Eventually, Cowens would achieve a first in NBA history: The only player to officially lead his team in all five major statistical categories -- points, rebounds, assists, blocked shots and steals. That feat since has been matched by Scottie Pippen, Kevin Garnett, LeBron James and Giannis Antetokounmpo. None of whom played center.

And that meant something extra to Cowens.

“I would not have enjoyed the game as much if I didn’t play center,” he said. “I’ve always liked center. I thought it was a special position. There are two guards and two forwards, but only one center.”

Legends Wilt Chamberlain and Jerry West were on their way out, appearing in the final All-Star Game of their careers in 1973. Cowens was playing in only his second, just two-and-a-half seasons into his career.

And like a new factory hire who hasn’t yet been advised by his co-workers what constitutes a fair day’s labor, the Celtics’ center came into such exhibitions hot.

Motor racing, legs churning, defense making the trip to Chicago Stadium with him, Cowens played at close to his usual speed -- full throttle. Players overall competed harder in the midseason showcase game than do those in the new millennium, but Cowens still stood out.

He might have seemed out of place but the results were strong: 15 points and 13 rebounds to lead the East to a 104-84 cruise. Big Red was named MVP that evening, a taste of what was to come a couple months later when his peers voted him MVP of the 1972-73 NBA season.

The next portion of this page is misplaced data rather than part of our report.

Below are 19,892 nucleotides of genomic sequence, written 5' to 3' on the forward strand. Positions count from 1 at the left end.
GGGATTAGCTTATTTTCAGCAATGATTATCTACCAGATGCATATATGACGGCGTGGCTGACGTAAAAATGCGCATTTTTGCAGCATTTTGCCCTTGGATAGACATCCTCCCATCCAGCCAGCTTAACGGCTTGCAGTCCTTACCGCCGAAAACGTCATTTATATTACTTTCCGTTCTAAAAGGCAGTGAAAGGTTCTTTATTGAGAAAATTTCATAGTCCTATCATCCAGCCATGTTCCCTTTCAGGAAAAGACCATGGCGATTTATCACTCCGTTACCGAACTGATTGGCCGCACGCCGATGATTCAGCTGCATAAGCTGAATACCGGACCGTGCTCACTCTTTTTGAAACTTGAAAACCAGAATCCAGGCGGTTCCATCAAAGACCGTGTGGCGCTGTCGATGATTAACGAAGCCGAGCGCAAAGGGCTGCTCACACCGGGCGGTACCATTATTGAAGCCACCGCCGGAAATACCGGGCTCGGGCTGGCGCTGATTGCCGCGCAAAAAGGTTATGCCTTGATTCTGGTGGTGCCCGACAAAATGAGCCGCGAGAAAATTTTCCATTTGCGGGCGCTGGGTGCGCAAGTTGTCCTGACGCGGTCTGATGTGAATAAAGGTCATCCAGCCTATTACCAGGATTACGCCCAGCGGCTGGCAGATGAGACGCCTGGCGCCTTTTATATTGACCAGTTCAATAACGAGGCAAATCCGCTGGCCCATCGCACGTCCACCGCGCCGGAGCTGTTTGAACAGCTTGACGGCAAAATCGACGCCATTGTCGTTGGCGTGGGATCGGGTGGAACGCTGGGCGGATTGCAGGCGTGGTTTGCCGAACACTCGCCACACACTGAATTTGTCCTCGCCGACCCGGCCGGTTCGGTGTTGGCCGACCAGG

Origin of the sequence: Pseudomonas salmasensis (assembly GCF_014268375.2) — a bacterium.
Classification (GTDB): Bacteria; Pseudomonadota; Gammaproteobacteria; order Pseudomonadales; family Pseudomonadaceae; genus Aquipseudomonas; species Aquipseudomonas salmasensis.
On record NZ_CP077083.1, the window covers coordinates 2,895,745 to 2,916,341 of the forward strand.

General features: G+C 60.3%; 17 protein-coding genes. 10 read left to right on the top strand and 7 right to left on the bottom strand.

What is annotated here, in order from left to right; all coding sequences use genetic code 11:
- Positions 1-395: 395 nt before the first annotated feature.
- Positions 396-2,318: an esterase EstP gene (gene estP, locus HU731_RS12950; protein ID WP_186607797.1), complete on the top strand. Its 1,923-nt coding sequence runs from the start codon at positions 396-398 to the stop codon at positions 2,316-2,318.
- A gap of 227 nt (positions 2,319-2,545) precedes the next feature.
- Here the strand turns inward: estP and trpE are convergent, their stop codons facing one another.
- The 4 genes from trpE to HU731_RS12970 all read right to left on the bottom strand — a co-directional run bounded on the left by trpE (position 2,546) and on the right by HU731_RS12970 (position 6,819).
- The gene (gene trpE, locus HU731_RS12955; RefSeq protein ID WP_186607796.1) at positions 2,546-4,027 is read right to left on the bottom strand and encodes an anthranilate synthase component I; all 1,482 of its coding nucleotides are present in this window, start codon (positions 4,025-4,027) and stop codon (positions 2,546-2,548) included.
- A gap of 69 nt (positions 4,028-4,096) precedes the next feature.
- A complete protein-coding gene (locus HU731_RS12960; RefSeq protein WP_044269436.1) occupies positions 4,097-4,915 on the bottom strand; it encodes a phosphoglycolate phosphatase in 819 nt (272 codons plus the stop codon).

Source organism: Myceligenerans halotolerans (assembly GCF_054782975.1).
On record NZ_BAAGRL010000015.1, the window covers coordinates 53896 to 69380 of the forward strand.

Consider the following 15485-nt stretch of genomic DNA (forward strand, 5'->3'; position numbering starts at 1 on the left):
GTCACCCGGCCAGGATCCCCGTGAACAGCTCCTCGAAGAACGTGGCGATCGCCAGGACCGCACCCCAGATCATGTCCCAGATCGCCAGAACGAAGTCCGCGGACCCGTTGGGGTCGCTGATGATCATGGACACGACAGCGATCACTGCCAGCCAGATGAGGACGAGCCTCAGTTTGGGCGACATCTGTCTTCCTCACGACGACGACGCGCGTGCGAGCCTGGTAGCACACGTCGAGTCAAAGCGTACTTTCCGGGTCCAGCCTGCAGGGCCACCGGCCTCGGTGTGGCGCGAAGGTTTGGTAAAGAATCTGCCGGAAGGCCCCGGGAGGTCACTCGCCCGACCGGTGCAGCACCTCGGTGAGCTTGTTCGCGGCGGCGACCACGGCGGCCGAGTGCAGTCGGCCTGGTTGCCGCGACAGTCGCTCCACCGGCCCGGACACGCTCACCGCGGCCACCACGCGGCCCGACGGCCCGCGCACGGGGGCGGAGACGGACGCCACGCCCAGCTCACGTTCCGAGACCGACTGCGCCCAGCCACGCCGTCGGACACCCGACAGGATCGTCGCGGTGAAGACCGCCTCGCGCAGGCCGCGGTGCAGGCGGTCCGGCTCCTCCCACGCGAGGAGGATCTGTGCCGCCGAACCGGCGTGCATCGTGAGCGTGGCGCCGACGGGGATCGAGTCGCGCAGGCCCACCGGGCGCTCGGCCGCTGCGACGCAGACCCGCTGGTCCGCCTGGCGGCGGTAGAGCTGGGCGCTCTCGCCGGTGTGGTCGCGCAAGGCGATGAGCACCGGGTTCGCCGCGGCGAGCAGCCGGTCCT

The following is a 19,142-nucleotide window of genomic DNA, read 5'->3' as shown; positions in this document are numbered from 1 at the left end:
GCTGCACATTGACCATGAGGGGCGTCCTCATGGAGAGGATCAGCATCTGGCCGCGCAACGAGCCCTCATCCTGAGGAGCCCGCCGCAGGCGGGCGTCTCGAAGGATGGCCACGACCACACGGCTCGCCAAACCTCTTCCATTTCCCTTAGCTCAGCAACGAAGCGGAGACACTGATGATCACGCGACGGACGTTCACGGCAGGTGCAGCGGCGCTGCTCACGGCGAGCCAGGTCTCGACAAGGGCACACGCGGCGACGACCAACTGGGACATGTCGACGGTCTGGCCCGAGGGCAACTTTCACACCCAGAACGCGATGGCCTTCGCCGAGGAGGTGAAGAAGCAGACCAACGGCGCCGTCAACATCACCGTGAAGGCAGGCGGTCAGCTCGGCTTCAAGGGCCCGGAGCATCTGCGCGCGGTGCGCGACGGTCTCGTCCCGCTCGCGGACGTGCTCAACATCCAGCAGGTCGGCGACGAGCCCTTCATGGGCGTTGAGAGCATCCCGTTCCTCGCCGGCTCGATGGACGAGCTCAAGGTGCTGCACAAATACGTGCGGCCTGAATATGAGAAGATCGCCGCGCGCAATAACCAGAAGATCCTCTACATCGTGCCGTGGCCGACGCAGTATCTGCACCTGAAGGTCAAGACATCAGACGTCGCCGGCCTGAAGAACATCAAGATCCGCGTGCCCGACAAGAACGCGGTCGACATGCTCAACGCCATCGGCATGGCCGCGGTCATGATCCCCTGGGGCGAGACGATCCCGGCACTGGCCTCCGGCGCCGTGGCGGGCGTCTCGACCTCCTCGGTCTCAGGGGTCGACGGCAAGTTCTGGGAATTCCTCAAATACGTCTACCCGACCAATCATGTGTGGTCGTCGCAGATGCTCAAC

Archive 75: Dave CowensThe 1974 Finals stand out for Cowens and the Celtics for several reasons. First, it brought the franchise’s first taste of championship success since Bill Russell retired in 1969, and Cowens’ first ever. Second, it came against Milwaukee, led by eventual Hall of Famers Oscar Robertson and Abdul-Jabbar, who became something of a Cowens nemesis.

Third, it generated the single greatest distillation of Cowens’ hustle and determination, in a clip of videotape replayed hundreds of thousands of times in the years since.

The Celtics had won another Atlantic Division title in 1973-74 and advanced by beating Buffalo in six games and a declining New York team in four. That pitted them against the Bucks in the Finals (Milwaukee was in the Western Conference in the 17-team league back then).

 

After splitting the first six games -- with Abdul-Jabbar winning Game 6 on a Kareem skyhook with three seconds left -- the teams returned to Milwaukee for Game 7. That’s when Cowens outplayed the prodigious Bucks center with 28 points on a game-high 25 shots and 14 rebounds to Abdul-Jabbar’s 26 and 13 in the Celtics’ surprisingly easy 102-87 victory.

One key: Cowens and his guys held Milwaukee’s All-Star center scoreless for an 18-minute stretch that felt like eternity to Bucks fans. Contrary to their clashes in that series and in previous meetings, the Celtics gave Cowens some double-team help on Abdul-Jabbar.

“Tommy decided to double up on Kareem in that game, and it came as a real surprise to the Bucks,” Cowens explained. “We’d never practiced this scheme, but our team was smart enough to pull it off.  We wanted to slow down the Bucks’ offense and make players like Cornell Warner and Curtis Perry beat us.”